Rudolph Frederich Kurz 1818-1871
15 x 13 inches
Signed lower right.
Inspired by the explorer-naturalist Alexander von Humboldt, Swiss-born Rudolph Frederich Kurz planned to tour the American West in the late 1830’s. In 1839, during a meeting with Karl Bodmer, whose travels and portraits of Native Americans had made him a celebrity in Europe, Bodmer advised Kurz “not to be in too great haste,” and “to become so practiced in the drawing of natural objects…that the matter of technique would no longer offer the least difficulty.” Kurz took Bodmer’s advice, continuing his studies in Bern until 1846, when he at last sailed for the States. Kurz began New Orleans, made his way to St. Louis and settled in the frontier town of St. Joseph. He painted and sketched the Potawatomi, Fox, Oto, Kickapoo, and Iowa Indians. In 1850 he married the daughter of an Iowa chief. She stayed with him through the winter but vanished with the spring. Kurz wrote in his diary, “I found my bird had flown. That was the end of my dream of love and marriage with an Indian maiden. Brief joy!”
After this interlude, Kurz pushed into North Dakota where he sketched the Crow and Mandan Indians. The Mandan, thinking Kurz’s art would bring cholera to the tribe, threatened him, and he fled. In the following spring of 1855, Kurz returned to Switzerland where he would spend the remainder of his life, painting works based on his American sketchbooks. Falling between Bodmer and Alfred Jacob Miller, Kurz straddles naturalism and idealism.
On the reverse of Iowa Girl, Kurz penciled a Greco-Roman sketch of a nude woman in the classical European style. The woman’s pose mirrors that of the girl portrayed on the obverse. A muscular hunting hound stands beside each. Iowa Girl links the traditions of classical European art and the Native American milieu, signifying the attempt by the early explorer/artists in the American West to find the “nobility” in the “savagery” they encountered or imagined, just as Romantics in Europe, from Rousseau to Keats, and in America, from Irving to Cooper and Hawthorne had done so in philosophy and letters.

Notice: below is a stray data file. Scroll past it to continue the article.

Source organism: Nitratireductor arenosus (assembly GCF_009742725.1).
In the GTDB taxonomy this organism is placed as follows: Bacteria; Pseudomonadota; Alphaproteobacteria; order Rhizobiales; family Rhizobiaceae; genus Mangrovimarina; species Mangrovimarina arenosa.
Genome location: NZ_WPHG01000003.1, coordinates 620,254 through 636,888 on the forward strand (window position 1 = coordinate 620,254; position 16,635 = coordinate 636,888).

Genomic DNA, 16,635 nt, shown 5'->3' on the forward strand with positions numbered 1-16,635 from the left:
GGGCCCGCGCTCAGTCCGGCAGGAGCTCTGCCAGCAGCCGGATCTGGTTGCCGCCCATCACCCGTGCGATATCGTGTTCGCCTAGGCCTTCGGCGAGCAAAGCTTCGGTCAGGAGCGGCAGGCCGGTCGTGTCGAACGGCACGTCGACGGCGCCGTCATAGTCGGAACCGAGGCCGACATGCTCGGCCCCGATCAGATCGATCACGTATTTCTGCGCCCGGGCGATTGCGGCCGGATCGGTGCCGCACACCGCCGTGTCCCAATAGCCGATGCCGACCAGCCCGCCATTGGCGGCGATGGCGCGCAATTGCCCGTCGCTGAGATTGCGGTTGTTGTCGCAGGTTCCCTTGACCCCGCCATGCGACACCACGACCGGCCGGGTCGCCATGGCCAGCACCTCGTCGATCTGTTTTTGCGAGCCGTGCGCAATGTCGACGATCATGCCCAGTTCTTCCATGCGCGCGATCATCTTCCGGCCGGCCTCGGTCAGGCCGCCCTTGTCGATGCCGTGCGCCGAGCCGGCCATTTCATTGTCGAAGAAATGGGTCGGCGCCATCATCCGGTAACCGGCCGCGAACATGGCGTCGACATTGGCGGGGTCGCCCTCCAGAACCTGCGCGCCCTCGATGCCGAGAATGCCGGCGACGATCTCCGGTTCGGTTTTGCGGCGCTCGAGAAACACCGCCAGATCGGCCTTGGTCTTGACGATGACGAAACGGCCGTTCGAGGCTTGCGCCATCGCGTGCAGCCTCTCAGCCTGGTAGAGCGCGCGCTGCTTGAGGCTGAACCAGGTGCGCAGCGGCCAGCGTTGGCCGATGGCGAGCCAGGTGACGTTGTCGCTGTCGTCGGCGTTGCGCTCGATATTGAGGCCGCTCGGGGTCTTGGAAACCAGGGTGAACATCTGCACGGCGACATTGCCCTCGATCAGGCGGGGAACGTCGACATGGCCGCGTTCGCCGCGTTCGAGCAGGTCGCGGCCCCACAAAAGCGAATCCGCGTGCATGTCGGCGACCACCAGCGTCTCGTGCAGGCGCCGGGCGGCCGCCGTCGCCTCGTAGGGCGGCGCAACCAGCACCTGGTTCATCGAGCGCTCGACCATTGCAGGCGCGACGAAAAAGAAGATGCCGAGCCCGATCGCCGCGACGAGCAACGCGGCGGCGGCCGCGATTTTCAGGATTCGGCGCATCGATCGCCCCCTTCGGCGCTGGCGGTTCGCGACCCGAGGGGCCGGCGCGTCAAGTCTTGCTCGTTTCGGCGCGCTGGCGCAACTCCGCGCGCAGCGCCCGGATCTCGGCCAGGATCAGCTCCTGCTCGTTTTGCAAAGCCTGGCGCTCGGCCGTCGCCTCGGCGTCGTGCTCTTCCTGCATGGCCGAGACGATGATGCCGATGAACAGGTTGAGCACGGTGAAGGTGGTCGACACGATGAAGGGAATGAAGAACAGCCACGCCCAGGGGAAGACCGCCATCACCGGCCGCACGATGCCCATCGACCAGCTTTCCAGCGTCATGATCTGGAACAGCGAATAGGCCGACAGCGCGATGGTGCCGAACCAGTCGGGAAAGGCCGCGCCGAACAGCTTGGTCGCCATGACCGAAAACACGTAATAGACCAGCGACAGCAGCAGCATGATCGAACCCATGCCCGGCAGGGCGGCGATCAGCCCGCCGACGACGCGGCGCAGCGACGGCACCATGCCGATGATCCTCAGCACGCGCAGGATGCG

The iconography of Iowa Girl and the sketch on the reverse goes beyond this general association. The pose of the figure and the standing, looking up at her, suggests Roman sculptures of the Greek deities they adopted. The presence of the hound points to a Roman source because the Romans, having lost the Greek skill of contrapposto. The Romans, therefore, introduced balancing elements, such as a rock, stump—or hound—to enable to figure to stand. These elements, in turn, were often emblems of the deity depicted. In Roman sculpture of female deities, the hound awaiting his mistress’s command symbolizes Diana (in Greek, Artemis), chaste goddess of the hunt, sister of Apollo. The “Iowa Girl” becomes a Native American Diana, an idea which surely appealed to Kurz, connecting the Romantic revisions of classical and classicist traditions with the nomadic hunter-gatherer ways of the peoples he visited.
The pencil outline of a museum marble or bronze emerges in full color, vital and vibrant. Diana, who, with her brother Apollo, favored the Trojans in the Trojan Wars, who, according to Virgil, traveled with the Trojans to the Italian peninsula and there, out of wilderness, founded Rome, even as the early colonists came from Europe to America and here founded, out of wilderness, a new and growing nation, a new Eden. So, in Eden, Kurz finds an atavism, an unworshiped goddess from a former, golden age, on the verge of displacement, obverse already becoming reverse, this watercolor ready to be a sketch, ready to become a museum piece, another one-way mirror to a lost, golden age.